The GEF Small Grant Programme

POPs Awareness Training Module

Read, learn and test your POPs knowledge

Chapter VI: Case Studies: Local Actions; Global Results

While the types of projects, outcomes, indicators outlined in Chapter 5 are by no means exhaustive, they provide guidance on how local projects can achieve the goals of the Stockholm Convention and the GEF, thereby achieving global results.

Since 2002, SGP has funded more than 160 POPs projects, and gained considerable experience in the areas of waste Management, pesticide Management, sustainable agriculture, awareness Raising and capacity Building in preventing, reducing and eliminating the uses of POPs. There are multiple examples of how communities and NGOs are doing this. The following small sampling of case studies provides examples of how local communities and NGOs have met with success:

WASTE MANAGEMENT

1. Waste Management to Alleviate the Need for Burning Plastics, Guantanamo, Cuba.

Figure 1.1.  Wastes were dumped and then burned, Guantanamo, Cuba
Figure 1.1. Wastes were dumped and then burned, Guantanamo, Cuba
El Centro Ecológico de Procesamiento de Residuos Urbanos (CEPRU) initiated this project in the Isleta Sur community in Guantanamo, Cuba to help reduce dioxins and furans from a nearby waste dump. The dump was receiving an average of 150 tons of solid waste daily which were burnt without any control and emissions impacting the local population. According to the Ministry of Science, Technology and Environment, the burning accounted for 6% of the dioxin and furan emissions into the atmosphere in the province. The Center initiated a process of separating wastes and giving them different economic uses, with the organic matter being turned into compost. CEPRU worked with roughly 40 members of the community (including nearly 20 women) to compost organic matter and also to reforest close to 3 hectares, creating green areas, gardens, and a playground, while involving the community at large. The practice virtually eliminated the generation of dioxins and furans, representing a decrease of the 6% of the emissions to the atmosphere and improving the quality of life for nearly 566 community members. The project won the nomination of UNDP Administrator Award for Innovation and Creativity in 2006. The success of the project continues to contribute to both global and national awareness-raising of POPs through UNDP development network, SGP partners’ network, and later the broadcasting by CNN.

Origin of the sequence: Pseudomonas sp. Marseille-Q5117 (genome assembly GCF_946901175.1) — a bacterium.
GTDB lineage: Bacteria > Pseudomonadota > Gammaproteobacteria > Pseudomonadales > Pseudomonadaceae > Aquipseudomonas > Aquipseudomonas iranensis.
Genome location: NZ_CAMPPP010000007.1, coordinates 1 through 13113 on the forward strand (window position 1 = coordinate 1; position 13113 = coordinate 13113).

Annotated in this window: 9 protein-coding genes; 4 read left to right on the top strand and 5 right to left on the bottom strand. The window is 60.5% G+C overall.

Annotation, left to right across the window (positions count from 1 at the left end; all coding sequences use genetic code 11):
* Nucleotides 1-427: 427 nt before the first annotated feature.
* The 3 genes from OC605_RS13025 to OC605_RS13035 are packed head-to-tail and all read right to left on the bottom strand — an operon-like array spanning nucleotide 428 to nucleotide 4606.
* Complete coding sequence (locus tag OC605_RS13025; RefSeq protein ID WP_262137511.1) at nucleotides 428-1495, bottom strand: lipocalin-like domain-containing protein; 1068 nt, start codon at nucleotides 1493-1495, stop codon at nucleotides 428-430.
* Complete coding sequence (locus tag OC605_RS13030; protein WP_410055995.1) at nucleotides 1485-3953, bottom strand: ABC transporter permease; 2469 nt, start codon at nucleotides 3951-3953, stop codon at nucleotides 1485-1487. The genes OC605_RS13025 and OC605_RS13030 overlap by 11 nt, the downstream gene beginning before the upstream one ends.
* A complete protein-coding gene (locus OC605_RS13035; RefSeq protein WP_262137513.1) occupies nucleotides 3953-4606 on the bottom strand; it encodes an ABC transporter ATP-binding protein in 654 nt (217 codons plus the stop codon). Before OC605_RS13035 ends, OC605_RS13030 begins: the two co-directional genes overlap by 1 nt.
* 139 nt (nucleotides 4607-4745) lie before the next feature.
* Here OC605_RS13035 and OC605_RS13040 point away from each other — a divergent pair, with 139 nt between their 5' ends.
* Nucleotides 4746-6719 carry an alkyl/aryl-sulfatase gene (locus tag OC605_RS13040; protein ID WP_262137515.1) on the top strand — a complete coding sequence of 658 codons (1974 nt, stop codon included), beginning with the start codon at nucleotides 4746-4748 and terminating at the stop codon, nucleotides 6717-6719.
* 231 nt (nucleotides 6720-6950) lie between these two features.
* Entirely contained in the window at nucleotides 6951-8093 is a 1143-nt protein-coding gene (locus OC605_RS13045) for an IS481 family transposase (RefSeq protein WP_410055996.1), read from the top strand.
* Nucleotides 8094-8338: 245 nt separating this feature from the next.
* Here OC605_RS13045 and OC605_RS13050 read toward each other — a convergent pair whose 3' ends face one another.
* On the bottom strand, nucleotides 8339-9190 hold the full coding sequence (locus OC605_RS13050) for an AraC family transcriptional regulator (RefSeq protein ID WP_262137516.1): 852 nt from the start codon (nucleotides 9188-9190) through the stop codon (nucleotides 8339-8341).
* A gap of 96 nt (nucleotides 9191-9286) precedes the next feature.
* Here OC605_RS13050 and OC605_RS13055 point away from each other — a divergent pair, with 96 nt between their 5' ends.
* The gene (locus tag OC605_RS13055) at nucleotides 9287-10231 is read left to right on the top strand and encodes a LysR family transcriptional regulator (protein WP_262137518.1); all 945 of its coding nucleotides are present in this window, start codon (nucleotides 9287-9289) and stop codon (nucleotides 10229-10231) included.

Project Assessment:

Figure 1.2. Women working to recycle the waste
Figure 1.2. Women working to recycle the waste
CEPRU’s project success can be measured by the fact that it contributed to a substantial reduction in dioxins and furan emissions, but also because it effectively and creatively involved surrounding communities in waste separation, composting, reforestation and the creation of recreational green space. The project’s creativity and innovation resulted in it receiving the UNDP Administrator Award for Innovation and Creativity in 2006. Lessons learned are being shared across the SGP’s worldwide network. Due to its success, the project is now also being replicated in Jamaica.

This project successfully contributed to implementation of Stockholm Convention Article 5: measures to reduce releases from unintentional POPs. The project met the OP14 expected outcomes of: the strengthening of the institutional and human resource capacity for the management of POPs; safe and effective alternatives to POPs and environmentally safe management, storage and disposal of POPs along with additional outcomes indicators including: involvement of women, children, the least educated and other marginal groups.

2. Reusing Old Car Tires to Establish Children’s Playground in Um Nasser Village in the North of Bait Lahia Town in North of Gaza, Palestine.

Figure 2.1. Children playing on the playground made of old tires, Palestine
Figure 2.1. Children playing on the playground made of old tires, Palestine
The NGO Benevolent Community Center Association/Bait Lahia in the Gaza district of Palestine, received support from the GEF SGP for a project to recover and reuse old tires that would likely otherwise be burnt and release unintentional POPs to the environment.

This project, still under execution, is a joint Climate Change and POPs demonstration project to minimize environmental damage caused by burning old car tires. It demonstrates how to use these tires to establish a children’s playground in Um Nasser village in the north of Bait Lahia, a town in the north of Gaza near the border with Israel. The project will establish a 100 square meter children’s playground in Um Nasser village. It equipped the playground with play facilities constructed from old tires and will also landscape the park and plant trees.